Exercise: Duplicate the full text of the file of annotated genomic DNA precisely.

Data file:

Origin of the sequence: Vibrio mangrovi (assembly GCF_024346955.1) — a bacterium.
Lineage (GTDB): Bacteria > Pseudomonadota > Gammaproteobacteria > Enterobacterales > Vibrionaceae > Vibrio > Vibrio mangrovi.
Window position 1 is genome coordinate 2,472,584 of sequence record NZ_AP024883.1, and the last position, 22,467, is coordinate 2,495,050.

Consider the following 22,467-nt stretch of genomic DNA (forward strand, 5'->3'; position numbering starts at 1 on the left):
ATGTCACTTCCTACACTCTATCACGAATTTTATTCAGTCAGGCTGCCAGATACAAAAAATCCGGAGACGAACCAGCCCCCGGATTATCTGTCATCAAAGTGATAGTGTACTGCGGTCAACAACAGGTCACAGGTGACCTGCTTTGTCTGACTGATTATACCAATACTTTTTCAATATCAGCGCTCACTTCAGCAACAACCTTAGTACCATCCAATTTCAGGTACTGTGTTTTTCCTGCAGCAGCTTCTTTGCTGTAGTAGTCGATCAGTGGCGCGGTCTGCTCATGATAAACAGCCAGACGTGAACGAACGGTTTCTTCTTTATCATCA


Origin of the sequence: Vibrio mangrovi (assembly GCF_024346955.1) — a bacterium.
Lineage (GTDB): Bacteria > Pseudomonadota > Gammaproteobacteria > Enterobacterales > Vibrionaceae > Vibrio > Vibrio mangrovi.
Window position 1 is genome coordinate 2,472,584 of sequence record NZ_AP024883.1, and the last position, 22,467, is coordinate 2,495,050.

Consider the following 22,467-nt stretch of genomic DNA (forward strand, 5'->3'; position numbering starts at 1 on the left):
ATGTCACTTCCTACACTCTATCACGAATTTTATTCAGTCAGGCTGCCAGATACAAAAAATCCGGAGACGAACCAGCCCCCGGATTATCTGTCATCAAAGTGATAGTGTACTGCGGTCAACAACAGGTCACAGGTGACCTGCTTTGTCTGACTGATTATACCAATACTTTTTCAATATCAGCGCTCACTTCAGCAACAACCTTAGTACCATCCAATTTCAGGTACTGTGTTTTTCCTGCAGCAGCTTCTTTGCTGTAGTAGTCGATCAGTGGCGCGGTCTGCTCATGATAAACAGCCAGACGTGAACGAACGGTTTCTTCTTTATCATCA